When North American Scapin importers Stage Race asked if we’d like to try a bike from the Italian builder’s line, one bike immediately set itself apart.  For his Style model, Umberto Scapin pulls uniquely-shaped Columbus Spirit steel head tube, top tube, and seatstays together with Italian-made custom 3K carbon fiber down tube, chainstays, and a BB-to-saddle seatmast.  The construction is unique, but the result is a road frame that’s deigned to take advantage of carbon’s low weight and stiffness while retaining steel’s excellent ride qualities- and customization potential.

For the past several months, we’ve been racking up all sorts of rides on the Italian-made, tricolor-themed bike- and have come away impressed.  More after the break.

Built with components from Stage Race’s own lines and from their partners’, the 1,250g (claimed) frame weighed in at just shy of 15lb without pedals.  The Austrian-made XeNTiS SQUAD 4.2 carbon clinchers are the clear standout here: the sub-1,400g, wide-footprint aero wheelset deserves its own review but its light weight, control-ability, and outright speed are worth mentioning.  In terms of heat dissipation, XeNTiS’ carbon clinchers are said to perform fine with black pads- but dedicated carbon pads really are needed to keep noise levels to socially-acceptable levels.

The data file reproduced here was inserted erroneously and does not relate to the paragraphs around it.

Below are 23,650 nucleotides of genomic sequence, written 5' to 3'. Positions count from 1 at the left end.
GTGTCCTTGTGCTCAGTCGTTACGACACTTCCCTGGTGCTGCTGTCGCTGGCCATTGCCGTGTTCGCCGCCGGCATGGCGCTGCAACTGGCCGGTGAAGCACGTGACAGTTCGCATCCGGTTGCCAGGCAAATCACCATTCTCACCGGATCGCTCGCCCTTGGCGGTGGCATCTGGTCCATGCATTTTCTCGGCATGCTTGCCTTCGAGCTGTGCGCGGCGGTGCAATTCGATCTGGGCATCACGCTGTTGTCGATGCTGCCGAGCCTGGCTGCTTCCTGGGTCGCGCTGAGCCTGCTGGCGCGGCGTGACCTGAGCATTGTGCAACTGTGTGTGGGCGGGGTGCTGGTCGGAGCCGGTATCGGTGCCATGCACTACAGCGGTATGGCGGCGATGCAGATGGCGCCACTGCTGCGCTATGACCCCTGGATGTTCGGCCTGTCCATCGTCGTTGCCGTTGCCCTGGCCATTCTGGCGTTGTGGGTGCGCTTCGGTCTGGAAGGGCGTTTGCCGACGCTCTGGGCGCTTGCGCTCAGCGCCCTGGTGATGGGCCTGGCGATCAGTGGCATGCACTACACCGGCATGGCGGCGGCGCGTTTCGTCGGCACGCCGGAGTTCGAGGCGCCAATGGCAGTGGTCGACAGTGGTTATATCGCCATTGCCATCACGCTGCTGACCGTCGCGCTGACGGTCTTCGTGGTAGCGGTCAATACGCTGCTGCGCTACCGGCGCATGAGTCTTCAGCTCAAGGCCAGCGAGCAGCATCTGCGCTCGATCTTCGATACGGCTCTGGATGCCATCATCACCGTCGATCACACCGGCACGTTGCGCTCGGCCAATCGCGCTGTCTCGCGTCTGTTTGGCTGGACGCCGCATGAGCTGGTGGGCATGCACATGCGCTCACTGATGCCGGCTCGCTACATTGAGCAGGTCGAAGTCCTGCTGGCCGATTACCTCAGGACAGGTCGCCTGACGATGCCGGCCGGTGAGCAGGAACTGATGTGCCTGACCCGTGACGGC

After several years away, it was nice to find Campagnolo’s Super Record 11s group as solid and the cranks as beautiful as ever- even if the shifters’ ergonomics haven’t quite kept up with the dueling Ses’.  The balance of the build is made up of a comfortable 3T ARX Team  bar/stem combo and San Marco Concor saddle.  The Vittoria Open Pave’ CG Evo tires have joined my short list of high-performance tires that can deal with the broken glass, goathead thorns, and volcanic ‘grit’ that make are characteristic of winter riding in New Mexico.

But what of the Style itself?  Made to order taking into account a rider’s riding style and geometry preferences, no two will ride the same.  Half expecting (based on the mix of materials) a relatively relaxed Gran Fondo machine, Stage Race’s demo surprised with its stiffness and quick handling.  Unlike most metal frames, the Style truly is a racer’s bike:  stiffness from the bars rearward through the large down tube, oversized bottom bracket (BB30 is also an option), and healthy chainstays is startlingly direct.  The cowled steel dropouts (with replaceable hanger) contribute by providing a solid anchor for the stays while keeping the rear end tidy.  Yes, there are plenty of stiffer carbon frames, but there are also a good number that don’t approach the Style’s directness.